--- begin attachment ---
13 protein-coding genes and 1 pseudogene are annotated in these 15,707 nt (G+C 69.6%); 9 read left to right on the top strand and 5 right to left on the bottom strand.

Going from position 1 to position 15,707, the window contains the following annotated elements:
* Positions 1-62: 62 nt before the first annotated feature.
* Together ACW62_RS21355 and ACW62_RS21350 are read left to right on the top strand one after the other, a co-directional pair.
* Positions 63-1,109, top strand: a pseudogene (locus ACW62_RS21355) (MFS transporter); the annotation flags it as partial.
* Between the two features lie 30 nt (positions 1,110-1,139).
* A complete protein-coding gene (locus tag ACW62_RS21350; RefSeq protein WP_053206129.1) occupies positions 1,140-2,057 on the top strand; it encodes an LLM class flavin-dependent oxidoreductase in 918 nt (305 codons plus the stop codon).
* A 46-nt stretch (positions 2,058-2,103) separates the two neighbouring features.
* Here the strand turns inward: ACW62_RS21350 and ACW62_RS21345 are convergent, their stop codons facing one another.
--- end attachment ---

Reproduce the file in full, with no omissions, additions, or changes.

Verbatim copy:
13 protein-coding genes and 1 pseudogene are annotated in these 15,707 nt (G+C 69.6%); 9 read left to right on the top strand and 5 right to left on the bottom strand.

Going from position 1 to position 15,707, the window contains the following annotated elements:
* Positions 1-62: 62 nt before the first annotated feature.
* Together ACW62_RS21355 and ACW62_RS21350 are read left to right on the top strand one after the other, a co-directional pair.
* Positions 63-1,109, top strand: a pseudogene (locus ACW62_RS21355) (MFS transporter); the annotation flags it as partial.
* Between the two features lie 30 nt (positions 1,110-1,139).
* A complete protein-coding gene (locus tag ACW62_RS21350; RefSeq protein WP_053206129.1) occupies positions 1,140-2,057 on the top strand; it encodes an LLM class flavin-dependent oxidoreductase in 918 nt (305 codons plus the stop codon).
* A 46-nt stretch (positions 2,058-2,103) separates the two neighbouring features.
* Here the strand turns inward: ACW62_RS21350 and ACW62_RS21345 are convergent, their stop codons facing one another.